FOR IMMEDIATE RELEASE
Wednesday, September 11, 2019

 

Brooklyn Man Sentenced for Stealing Neighbor’s East New York Home;
Transferred Deed to Himself After Forging Notary’s Signature

Defendant Befriended Elderly Victim for Whom He Worked as Part-Time Caretaker

Brooklyn District Attorney Eric Gonzalez today announced that an East New York man has been sentenced to five months in jail and five years’ probation for stealing and attempting to sell the home of his 85-year-old neighbor, a diabetic man for whom the defendant was a part-time caretaker.

District Attorney Gonzalez said, “With today’s sentencing this defendant is being held accountable for preying on his elderly neighbor and abusing his trust. I urge seniors and their family members to protect their homes, especially as property values continue to rise in Brooklyn, by taking care not to sign any documents pertaining to their properties without the advice of a reputable attorney. I remain committed to prosecuting deed thefts like this and assisting all homeowners whenever possible.”

The District Attorney identified the defendant as Jordan Horsford, 29, of East New York, Brooklyn. He was sentenced today by Brooklyn Supreme Court Justice Danny Chun to five months in jail and five years’ probation. The defendant pleaded guilty to third-degree grand larceny in June and consented to an order nullifying the fraudulent recorded deed.

The District Attorney said that, according to the investigation, in August 2016 the defendant, who was known to do odd jobs in the neighborhood, began helping the victim as needed, including carrying his wheelchair up steps and helping him get in and out of vehicles; he was paid for each task by the victim’s family.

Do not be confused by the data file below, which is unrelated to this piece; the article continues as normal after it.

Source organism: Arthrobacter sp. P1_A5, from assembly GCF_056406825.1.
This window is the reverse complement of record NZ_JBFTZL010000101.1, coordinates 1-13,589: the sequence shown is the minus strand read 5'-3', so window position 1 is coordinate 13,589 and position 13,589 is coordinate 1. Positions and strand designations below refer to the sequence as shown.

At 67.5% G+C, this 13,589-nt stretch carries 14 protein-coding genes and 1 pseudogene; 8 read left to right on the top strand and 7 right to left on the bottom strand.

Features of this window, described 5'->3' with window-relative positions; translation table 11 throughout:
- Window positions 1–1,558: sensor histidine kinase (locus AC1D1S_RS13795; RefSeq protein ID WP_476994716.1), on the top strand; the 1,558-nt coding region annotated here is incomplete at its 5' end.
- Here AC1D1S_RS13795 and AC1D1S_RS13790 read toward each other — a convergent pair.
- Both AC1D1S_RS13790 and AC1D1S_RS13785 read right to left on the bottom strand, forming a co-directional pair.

In April 2017, the victim’s family began paying the defendant $400 a week to accept Meals on Wheels deliveries and set them out for the victim, to make sure he took his medicine and to check in on him at night.

Between June 19, 2017 and November 1, 2017, the defendant convinced the victim to sign away the deed to his home on Barbey Street in East New York, Brooklyn. The defendant told the victim he risked losing his home if he did not sign a document, and had the document notarized by a notary. The defendant then realized he needed another document notarized, but the notary refused so the defendant cut and pasted her original signature. He then recorded the deed, which had been signed over to him.

Finally, the defendant attempted to sell the house almost immediately after securing the deed, but a title company suspected foul play and refused to insure the home. The would-be purchaser then reached out to the 85-year-old victim’s family. At around the same time, the victim’s daughter, while going through her father’s mail, found a letter from the Department of Finance notifying them about documents filed relating to the property. The daughter pursued the matter with the DOF and the case was ultimately referred to the Brooklyn District Attorney’s Office for further investigation and prosecution.

The case was prosecuted by Senior Assistant District Attorney Karen Turner of the District Attorney’s Frauds Bureau, under the supervision of Assistant District Attorney Gavin Miles, Counsel to the Frauds Bureau, and the overall supervision of Assistant District Attorney Patricia McNeill, Deputy Chief of the District Attorney’s Investigations Division.

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